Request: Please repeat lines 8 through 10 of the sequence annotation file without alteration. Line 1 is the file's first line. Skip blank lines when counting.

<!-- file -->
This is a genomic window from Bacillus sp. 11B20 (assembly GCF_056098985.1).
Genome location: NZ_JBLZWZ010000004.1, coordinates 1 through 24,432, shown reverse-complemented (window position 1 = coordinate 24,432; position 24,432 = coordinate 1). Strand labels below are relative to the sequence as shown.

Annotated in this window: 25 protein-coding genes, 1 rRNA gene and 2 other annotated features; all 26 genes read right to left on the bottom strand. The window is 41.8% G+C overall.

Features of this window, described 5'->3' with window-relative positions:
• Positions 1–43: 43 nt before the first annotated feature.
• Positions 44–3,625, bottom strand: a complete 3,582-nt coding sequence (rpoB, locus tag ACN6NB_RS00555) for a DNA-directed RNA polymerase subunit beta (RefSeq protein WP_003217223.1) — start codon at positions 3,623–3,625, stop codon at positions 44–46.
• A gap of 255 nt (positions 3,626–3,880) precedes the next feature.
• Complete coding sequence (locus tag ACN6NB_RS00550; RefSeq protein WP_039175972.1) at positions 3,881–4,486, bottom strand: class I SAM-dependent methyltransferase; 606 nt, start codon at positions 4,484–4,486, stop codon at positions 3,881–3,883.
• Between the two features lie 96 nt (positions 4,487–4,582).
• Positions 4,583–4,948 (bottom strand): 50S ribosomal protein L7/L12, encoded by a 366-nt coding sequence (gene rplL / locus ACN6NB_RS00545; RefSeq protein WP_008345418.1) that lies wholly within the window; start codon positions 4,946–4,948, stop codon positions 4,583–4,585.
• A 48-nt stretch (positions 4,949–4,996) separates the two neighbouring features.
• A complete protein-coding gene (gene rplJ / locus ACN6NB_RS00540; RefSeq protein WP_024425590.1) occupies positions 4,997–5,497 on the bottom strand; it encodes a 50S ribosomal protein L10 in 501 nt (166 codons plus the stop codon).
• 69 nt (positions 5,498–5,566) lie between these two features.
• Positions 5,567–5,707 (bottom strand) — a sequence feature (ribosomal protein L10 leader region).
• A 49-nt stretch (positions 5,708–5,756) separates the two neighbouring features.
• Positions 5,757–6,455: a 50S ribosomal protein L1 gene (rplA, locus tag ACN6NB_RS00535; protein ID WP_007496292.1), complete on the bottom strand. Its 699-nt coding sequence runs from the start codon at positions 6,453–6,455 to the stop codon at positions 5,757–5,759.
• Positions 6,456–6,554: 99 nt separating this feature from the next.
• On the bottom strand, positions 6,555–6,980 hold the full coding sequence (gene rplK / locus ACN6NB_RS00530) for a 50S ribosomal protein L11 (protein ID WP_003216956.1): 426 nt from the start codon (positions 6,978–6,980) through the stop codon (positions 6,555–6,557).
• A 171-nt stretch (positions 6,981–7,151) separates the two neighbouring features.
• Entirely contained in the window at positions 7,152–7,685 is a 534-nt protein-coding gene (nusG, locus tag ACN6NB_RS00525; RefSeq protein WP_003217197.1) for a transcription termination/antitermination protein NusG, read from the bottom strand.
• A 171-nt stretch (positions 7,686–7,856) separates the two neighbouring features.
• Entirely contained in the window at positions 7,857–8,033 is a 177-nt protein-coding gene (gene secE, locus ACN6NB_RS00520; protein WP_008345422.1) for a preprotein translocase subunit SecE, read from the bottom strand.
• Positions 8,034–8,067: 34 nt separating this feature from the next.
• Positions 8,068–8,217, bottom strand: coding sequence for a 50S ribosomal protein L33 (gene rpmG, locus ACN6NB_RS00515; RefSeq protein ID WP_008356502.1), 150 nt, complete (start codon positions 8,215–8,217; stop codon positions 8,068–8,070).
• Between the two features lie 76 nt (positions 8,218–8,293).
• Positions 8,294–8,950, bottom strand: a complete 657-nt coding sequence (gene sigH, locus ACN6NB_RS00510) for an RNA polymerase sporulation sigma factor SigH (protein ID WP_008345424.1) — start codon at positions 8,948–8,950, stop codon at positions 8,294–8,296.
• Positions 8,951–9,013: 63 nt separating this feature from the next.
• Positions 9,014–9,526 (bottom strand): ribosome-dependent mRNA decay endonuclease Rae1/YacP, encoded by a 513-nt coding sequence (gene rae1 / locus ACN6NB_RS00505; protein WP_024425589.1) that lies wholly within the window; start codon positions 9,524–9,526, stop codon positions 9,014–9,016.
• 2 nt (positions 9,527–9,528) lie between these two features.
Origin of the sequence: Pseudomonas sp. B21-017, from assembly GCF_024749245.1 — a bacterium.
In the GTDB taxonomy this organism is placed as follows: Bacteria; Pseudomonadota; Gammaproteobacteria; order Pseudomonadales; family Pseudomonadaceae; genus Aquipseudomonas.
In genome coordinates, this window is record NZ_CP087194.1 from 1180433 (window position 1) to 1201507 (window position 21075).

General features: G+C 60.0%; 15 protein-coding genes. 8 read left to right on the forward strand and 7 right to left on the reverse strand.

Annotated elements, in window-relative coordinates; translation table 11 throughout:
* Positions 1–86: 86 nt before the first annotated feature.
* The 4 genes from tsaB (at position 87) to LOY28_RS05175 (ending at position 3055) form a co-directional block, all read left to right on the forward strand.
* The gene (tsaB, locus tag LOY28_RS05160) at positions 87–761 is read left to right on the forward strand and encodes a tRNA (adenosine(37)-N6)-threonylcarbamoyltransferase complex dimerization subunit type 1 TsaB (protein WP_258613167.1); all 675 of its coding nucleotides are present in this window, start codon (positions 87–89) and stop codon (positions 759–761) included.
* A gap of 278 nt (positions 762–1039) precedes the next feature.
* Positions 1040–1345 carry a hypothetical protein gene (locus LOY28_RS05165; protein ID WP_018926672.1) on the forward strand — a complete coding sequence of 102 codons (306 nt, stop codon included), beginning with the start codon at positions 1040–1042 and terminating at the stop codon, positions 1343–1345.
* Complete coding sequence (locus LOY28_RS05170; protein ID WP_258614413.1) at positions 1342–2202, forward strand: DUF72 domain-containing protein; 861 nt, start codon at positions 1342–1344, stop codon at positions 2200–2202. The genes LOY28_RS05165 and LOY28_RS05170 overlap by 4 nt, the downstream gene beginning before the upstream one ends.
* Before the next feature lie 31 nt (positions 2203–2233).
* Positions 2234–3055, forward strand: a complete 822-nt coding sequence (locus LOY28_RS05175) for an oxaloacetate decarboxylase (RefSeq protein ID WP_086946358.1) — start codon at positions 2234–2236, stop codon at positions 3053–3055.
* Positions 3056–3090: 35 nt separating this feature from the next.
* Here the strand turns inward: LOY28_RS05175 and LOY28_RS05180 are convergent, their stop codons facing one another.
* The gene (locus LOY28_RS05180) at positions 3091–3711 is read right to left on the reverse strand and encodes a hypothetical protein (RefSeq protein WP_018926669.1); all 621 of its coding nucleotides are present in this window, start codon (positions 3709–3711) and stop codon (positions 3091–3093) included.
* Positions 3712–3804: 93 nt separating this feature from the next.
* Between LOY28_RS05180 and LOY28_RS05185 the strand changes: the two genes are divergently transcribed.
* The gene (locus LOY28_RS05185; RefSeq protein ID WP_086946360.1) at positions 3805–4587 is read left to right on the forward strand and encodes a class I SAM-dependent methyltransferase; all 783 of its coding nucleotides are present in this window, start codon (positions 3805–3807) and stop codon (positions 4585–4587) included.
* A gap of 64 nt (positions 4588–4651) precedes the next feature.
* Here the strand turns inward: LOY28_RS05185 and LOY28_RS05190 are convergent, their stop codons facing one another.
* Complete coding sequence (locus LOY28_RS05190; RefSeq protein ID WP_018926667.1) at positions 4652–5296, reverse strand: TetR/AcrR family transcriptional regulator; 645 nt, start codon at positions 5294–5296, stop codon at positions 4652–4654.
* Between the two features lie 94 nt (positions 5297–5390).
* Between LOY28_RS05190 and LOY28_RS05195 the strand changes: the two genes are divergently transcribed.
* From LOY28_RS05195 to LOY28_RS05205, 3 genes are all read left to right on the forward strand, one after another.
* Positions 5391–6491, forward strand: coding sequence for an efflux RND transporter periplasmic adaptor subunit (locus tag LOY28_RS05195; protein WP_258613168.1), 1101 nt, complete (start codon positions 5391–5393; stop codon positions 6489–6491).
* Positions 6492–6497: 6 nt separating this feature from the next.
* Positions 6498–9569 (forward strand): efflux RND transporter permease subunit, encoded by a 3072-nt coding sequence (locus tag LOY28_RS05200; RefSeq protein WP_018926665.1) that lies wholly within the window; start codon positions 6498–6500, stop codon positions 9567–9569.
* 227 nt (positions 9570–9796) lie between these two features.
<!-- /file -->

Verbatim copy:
• Complete coding sequence (locus tag ACN6NB_RS00550; RefSeq protein WP_039175972.1) at positions 3,881–4,486, bottom strand: class I SAM-dependent methyltransferase; 606 nt, start codon at positions 4,484–4,486, stop codon at positions 3,881–3,883.
• Between the two features lie 96 nt (positions 4,487–4,582).
• Positions 4,583–4,948 (bottom strand): 50S ribosomal protein L7/L12, encoded by a 366-nt coding sequence (gene rplL / locus ACN6NB_RS00545; RefSeq protein WP_008345418.1) that lies wholly within the window; start codon positions 4,946–4,948, stop codon positions 4,583–4,585.